William Hill has been criticised for encouraging staff to remind customers that they can still bet up to £100 every 20 seconds on fixed odds betting terminals (FOBTs).
William Hill, which has over 2,300 shops across the UK, said it was “concerned” about a recent drop in profits from FOBTs – known as the ‘crack cocaine of gambling’ – fearing it was because “many may believe the limits are already in place”.
It emailed staff saying: “Please be aware there is no change to the current maximum stake of £100 and if appropriate ensure that your customers are aware of this fact so they can continue to enjoy playing gaming machines as they do currently.”
The bookmaker reportedly has nearly 10,000 of the machines, each one making an average annual profit of over £50,000, The Times reported.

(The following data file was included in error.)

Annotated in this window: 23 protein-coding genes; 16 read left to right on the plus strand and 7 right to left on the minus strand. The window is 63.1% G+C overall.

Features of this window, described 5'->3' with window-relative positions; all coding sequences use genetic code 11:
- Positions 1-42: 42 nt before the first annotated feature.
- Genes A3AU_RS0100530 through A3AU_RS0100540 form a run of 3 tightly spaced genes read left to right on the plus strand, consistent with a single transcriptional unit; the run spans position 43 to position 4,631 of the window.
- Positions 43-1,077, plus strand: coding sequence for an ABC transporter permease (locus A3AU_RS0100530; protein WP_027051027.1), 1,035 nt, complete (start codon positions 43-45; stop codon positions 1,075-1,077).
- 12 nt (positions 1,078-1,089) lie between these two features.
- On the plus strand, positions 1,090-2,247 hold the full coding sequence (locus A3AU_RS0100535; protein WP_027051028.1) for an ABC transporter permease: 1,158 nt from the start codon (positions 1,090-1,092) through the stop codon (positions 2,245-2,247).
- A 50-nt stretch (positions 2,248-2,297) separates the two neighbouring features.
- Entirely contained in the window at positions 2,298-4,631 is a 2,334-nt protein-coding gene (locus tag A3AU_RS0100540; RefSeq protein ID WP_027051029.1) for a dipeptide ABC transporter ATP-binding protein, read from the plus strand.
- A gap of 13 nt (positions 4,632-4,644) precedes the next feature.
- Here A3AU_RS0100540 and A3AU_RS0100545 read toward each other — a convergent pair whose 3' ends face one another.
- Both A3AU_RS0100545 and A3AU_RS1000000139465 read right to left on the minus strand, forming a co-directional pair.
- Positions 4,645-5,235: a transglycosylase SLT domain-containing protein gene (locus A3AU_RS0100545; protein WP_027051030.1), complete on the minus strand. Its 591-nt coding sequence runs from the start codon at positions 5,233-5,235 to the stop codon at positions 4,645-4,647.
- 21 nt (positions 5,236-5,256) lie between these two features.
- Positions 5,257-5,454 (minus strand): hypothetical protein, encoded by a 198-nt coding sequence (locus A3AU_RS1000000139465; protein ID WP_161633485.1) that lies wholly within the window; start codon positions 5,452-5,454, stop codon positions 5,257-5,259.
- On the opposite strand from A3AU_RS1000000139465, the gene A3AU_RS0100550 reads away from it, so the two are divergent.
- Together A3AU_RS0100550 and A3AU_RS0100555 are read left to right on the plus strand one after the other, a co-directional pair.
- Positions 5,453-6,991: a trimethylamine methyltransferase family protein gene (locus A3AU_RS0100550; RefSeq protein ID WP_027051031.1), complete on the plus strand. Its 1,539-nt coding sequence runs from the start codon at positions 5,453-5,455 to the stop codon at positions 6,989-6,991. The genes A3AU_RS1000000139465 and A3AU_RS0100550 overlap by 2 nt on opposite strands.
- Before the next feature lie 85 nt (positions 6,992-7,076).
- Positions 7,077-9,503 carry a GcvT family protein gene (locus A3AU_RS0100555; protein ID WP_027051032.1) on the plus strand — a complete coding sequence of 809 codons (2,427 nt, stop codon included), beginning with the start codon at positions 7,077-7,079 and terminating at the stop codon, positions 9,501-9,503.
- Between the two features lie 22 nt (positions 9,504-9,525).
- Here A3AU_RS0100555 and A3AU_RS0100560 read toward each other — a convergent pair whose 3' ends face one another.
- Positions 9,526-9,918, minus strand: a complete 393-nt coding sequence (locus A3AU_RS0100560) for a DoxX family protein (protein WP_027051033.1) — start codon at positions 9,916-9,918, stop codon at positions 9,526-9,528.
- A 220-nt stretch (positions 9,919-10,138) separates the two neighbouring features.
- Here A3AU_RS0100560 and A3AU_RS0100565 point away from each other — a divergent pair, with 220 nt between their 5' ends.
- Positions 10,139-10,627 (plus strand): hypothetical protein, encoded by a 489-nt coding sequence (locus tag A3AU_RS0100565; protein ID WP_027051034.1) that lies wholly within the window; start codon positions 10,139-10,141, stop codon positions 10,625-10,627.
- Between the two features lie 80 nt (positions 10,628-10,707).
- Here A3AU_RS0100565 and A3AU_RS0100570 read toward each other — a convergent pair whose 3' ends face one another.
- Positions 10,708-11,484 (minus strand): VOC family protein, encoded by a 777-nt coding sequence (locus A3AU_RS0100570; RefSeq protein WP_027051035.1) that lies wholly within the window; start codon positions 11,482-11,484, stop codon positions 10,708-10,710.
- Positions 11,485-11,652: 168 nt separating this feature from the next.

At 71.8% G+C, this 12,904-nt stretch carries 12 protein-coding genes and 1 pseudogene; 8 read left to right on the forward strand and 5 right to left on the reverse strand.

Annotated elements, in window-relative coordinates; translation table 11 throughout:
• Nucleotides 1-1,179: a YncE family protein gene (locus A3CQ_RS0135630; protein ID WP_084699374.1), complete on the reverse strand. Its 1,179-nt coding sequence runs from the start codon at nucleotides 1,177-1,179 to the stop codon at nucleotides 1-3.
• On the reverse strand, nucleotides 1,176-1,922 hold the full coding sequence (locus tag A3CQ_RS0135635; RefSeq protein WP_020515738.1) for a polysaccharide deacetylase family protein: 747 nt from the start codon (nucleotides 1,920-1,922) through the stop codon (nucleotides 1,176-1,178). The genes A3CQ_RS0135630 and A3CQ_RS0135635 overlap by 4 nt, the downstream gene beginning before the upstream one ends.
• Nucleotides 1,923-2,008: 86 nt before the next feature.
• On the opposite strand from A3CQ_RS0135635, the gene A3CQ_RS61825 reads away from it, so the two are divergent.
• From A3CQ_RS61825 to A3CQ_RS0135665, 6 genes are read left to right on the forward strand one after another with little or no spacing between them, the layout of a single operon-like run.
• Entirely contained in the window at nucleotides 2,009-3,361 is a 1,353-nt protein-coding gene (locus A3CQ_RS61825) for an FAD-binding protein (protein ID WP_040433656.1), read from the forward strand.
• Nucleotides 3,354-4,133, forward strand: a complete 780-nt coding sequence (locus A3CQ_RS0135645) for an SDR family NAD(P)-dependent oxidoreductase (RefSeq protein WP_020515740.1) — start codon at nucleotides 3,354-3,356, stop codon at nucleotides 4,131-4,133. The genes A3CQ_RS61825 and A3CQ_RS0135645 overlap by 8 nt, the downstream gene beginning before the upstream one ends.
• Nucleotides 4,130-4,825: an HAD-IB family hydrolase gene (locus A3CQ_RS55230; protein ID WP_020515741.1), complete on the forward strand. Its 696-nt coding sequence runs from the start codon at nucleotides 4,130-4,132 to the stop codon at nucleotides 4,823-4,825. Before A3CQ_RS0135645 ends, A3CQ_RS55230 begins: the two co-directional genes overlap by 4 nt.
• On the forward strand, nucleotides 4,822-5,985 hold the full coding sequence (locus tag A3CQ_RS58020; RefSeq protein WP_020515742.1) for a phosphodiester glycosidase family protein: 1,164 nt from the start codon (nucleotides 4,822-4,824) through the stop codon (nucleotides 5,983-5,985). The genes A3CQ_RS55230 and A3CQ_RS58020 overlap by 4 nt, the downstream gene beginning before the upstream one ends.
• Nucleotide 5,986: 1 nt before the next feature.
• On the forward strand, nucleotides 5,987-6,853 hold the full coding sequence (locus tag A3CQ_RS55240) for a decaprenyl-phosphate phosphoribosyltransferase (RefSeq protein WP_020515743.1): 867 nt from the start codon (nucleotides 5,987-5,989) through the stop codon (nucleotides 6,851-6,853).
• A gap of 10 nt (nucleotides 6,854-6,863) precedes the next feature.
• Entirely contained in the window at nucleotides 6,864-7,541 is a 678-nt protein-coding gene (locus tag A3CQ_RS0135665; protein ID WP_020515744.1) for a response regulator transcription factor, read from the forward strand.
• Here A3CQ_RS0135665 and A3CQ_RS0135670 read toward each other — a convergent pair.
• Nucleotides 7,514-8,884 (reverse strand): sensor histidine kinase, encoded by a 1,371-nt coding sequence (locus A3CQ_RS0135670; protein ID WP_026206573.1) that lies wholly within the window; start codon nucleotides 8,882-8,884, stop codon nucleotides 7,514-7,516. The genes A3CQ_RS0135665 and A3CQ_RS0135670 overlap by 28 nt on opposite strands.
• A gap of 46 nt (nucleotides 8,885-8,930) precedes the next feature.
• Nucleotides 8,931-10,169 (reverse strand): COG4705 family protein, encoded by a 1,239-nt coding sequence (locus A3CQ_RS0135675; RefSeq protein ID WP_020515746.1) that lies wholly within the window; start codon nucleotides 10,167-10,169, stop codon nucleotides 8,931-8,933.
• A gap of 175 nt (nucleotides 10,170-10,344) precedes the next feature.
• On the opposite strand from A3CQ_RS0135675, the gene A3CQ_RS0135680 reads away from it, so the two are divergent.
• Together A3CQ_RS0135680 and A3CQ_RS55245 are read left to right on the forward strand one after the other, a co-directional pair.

Matt Zarb-Cousin, from the Campaign for Fairer Gambling, criticised William Hill’s email, saying: “If the bookies had any sense of social responsibility, they’d cut the stake to £2 now, but instead they’re encouraging their staff to milk the FOBT cash-cow as much as they can off the backs of the vulnerable.”
Liz Ritchie, whose son Jack committed suicide last year in Vietnam at the age of 24, first started gambling on FOBTs when he was 17.
Speaking to columnist Dominic Lawson, she said: “He was groomed by the gambling companies. These are ordinary children targeted by British firms.
“The idea that we allow these companies to target children’s mental health to the point that they’re poisoned, to the point that they want to kill themselves . . . words fail me”, she said.
Liz went on to criticise the decision to wait until 2020 to introduce the lower maximum stake: “How many more of our children will be ruined in the meantime?”
She has started a new campaign group along with other bereaved parents called ‘Gambling With Lives’, which seeks to force the gambling industry to face up to its responsibilities.